Secret Operations of World War II

Secret Operations of World War II

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How were agents recruited for secret operations in World War II? How did they fare once dropped behind enemy lines? How effective were resistance movements? And how brutal were the reprisals? Ranging from the American Office of Strategic Services (OSS), the British Special Operations Executive (SOE) and the German Abwehr to resistance movements across Europe, Secret Operations of World War II is a fascinating account of the major special ops organisations and underground cells in the conflict. Examining recruitment, training, equipment and deployment of operatives, the book not only reveals the ingenious steps taken to select suitable agents, disguise weapons and gather intelligence, but also follows the fortunes of particular agents after their operations were launched. From such well known cases as the SOE and Norwegian agents sabotaging Norwegian hydroelectric plants to the less explored territory of Soviet partisans, from the Abwehr's rescue of Mussolini to the French Maquis, from the Polish Home Army to OSS operations in the Pacific, the book explores a wide range of secret organisations and their intelligence gathering, sabotage and reconnaissance missions. Illustrated with 120 black-&-white and colour photographs, artworks and maps, Secret Operations of World War II is an authoritative and novel perspective on some of the most outlandish episodes of the conflict.
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Product details

  • Hardback | 224 pages
  • 186 x 244 x 22mm | 888g
  • London, United Kingdom
  • English
  • 120 photos and artworks; 120 Illustrations, unspecified
  • 1782746323
  • 9781782746324
  • 2,553,613

Table of contents

Special Operations Executive (SOE)
Recruitment and training; equipment, ciphers and radios; Operations, including Operation Jedburgh, the first significant joint operation with US OSS; Agents such as Odette Sansom, Christine Granville, Noor Inayat Khan, Nancy Wake and Violette Szabo, as well as Patrick Leigh Fermor in the kidnap of Heinrich Kreipe.
Force 136 active in south-east Asia.

Office of Strategic Service (OSS)
William Donovan establishing the OSS, recruiting agents from all walks of life, developing armaments, intelligence gathering.
The OSS Research & Development successfully adapted Allied weapons and espionage equipment, and producing its own line of novel spy tools and gadgets, including silenced pistols, lightweight sub-machine guns, "Beano" grenades that exploded upon impact, and explosives disguised as lumps of coal.
Operations: Operation Jedburgh,
Pacific Theatre operations: OSS played a major role in training Kuomintang troops in China and Burma, and recruited Kachin and other indigenous irregular forces for sabotage as well as guides for Allied forces in Burma fighting the Japanese Army.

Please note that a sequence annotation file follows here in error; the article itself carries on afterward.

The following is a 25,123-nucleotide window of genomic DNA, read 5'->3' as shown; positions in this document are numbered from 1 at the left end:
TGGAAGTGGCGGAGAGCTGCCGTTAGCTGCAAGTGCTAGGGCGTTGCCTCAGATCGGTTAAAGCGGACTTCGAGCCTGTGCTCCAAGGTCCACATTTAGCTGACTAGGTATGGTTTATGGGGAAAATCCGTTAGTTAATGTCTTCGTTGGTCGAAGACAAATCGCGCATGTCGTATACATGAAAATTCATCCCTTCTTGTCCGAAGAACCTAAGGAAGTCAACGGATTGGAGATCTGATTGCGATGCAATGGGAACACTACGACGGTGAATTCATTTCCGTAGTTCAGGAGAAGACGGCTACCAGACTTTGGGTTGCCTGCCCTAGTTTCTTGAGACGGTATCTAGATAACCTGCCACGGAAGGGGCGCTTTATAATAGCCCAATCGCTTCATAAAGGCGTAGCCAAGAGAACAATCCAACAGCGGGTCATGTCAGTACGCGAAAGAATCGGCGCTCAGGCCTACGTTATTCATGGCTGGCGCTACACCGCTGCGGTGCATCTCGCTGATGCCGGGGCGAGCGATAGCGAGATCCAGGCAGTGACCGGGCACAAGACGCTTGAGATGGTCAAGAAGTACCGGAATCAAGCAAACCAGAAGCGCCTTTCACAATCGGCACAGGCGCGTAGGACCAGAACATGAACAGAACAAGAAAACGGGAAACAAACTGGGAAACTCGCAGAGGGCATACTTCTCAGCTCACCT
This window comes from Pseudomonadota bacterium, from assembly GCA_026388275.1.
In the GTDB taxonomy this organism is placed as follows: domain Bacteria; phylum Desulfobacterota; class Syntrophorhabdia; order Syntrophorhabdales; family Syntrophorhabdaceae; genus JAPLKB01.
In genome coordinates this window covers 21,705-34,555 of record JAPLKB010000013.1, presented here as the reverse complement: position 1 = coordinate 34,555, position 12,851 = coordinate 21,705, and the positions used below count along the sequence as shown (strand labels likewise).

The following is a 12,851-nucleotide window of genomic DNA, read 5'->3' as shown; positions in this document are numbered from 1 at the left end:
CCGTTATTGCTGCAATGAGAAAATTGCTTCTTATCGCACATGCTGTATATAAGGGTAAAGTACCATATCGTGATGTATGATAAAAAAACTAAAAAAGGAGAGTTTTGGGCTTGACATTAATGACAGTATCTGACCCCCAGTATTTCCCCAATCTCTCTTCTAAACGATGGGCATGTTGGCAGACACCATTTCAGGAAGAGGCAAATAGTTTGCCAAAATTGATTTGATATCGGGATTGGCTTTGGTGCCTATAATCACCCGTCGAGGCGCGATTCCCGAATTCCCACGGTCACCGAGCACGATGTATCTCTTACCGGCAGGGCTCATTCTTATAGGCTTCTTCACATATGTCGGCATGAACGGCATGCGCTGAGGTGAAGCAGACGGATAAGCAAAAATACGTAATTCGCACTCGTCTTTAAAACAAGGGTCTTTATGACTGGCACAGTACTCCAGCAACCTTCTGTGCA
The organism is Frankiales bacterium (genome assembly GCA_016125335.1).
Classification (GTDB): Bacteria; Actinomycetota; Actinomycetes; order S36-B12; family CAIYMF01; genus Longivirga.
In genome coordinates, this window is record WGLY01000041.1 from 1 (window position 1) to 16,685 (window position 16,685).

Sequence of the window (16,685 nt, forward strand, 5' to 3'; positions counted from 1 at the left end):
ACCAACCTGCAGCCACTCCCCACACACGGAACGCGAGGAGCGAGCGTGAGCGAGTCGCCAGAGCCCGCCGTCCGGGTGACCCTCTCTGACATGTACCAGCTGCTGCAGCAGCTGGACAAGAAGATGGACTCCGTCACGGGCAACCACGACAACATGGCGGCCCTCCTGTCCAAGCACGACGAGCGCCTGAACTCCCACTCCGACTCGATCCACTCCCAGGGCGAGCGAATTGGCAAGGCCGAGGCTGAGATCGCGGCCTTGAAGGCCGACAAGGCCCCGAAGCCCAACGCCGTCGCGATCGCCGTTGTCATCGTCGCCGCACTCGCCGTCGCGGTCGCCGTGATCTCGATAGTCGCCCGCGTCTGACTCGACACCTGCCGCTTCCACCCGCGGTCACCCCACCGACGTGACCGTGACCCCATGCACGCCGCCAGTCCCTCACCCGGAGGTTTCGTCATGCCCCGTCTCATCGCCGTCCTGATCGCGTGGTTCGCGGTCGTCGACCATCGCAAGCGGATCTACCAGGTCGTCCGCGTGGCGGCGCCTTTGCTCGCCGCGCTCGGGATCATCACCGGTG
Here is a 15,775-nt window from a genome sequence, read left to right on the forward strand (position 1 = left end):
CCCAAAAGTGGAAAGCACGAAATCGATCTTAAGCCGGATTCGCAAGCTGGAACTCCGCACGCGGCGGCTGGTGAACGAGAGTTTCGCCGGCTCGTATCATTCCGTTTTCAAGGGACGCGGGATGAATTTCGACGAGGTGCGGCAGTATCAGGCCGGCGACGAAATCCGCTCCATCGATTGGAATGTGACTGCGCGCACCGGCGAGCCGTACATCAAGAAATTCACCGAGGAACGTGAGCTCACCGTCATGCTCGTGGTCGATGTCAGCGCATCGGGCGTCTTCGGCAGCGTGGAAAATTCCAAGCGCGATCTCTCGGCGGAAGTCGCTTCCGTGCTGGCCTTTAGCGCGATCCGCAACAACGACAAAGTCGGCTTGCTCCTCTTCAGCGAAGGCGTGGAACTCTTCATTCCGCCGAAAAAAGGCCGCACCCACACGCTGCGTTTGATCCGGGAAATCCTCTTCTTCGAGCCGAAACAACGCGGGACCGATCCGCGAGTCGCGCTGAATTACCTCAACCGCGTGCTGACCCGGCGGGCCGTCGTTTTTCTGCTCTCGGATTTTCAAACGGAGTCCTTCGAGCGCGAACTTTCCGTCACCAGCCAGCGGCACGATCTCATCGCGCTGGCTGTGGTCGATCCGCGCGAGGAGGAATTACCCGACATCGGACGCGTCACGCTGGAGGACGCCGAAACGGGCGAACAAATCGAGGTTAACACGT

French Forces of the Interior Sabotage
Joint operations with SOE agents Betrayals. Reprisals

Sabotage and assassination - Between June and September 1944, 95 railroad bridges, 285 locomotives, 1,365 wagons and 17 tunnels were all blown up by the Belgian resistance
Intelligence gathering
Resistance to the Holocaust
Helping Allied soldiers on escape routes

Underground groups produced forged ration cards and counterfeit money, collected intelligence, published underground papers. They also sabotaged phone lines and railways, produced maps, and distributed food and goods. Housing Jews, attacking Dutch fascists and German forces.

Armia Krajowa (Home Army), Bataliony Chlopskie (Peasants' Battalions), NSZ (National Armed Forces) and other organisations.
Uprisings: Zamosc, Vilnius, Lwow, Warsaw

Operation Anthropoid, in collaboration with the SOE, the assassination of SS- Reinhard Heydrich in Prague

Borgerlige Partisaner (BOPA) (Civil Partisans) and other groups. Responsible for sabotaging railway lines. Also, saving almost all of Denmark's Jews in 1943.

Operation Gunnerside, sabotaging hydroelectric plants in Norway to stop Germans acquiring heavy water. Operation Archery. Secret assistance from Sweden: 1944, some 7,000-8,000 men had been secretly trained in Sweden.
Saboteurs Max Manus and Gunnar Sonsteby destroying Nazi ships

Partisans. By August 1944, the number of partisans had grown to 100,000. Carla Capponi.

National Liberation Front (EAM) and Greek People's Liberation Army (ELAS) Operation Harling - 1942 destruction of the Gorgopotamos viaduct in central Greece by the EAM, ELAS and SOE.
Yugoslav Partisans

12. USSR
Operation Concerto, 1943: an operation of partisan formations against the railroad communications intended to disrupt the German reinforcements and supplies for the Battle of the Dnieper and on the direction of the Soviet offensive in the Smolensk direction.

Operation Eiche - Otto Skorzeny's 1943 Gran Sasso Raid, which saw a team of German commandos rescue of none other than Benito Mussolini.
Operation Greif - Skorzeny's operation during the Battle of the Bulge in which German soldiers disguised as Americans, destroying ammunition dumps, misdirecting troops and changing road signs.
Duquesne Spy Ring - active in the US until uncovered in summer 1941. With 33 convicted members, it remains the largest spy ring detected in the US.


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About Alexander Stilwell

Alexander Stilwell is an experienced writer and editor who has worked for several leading publishers, primarily in the fields of military history, politics and international affairs. He has also worked for Jane's Information Group and is the author of several books. He served for six years in the British Territorial Army.
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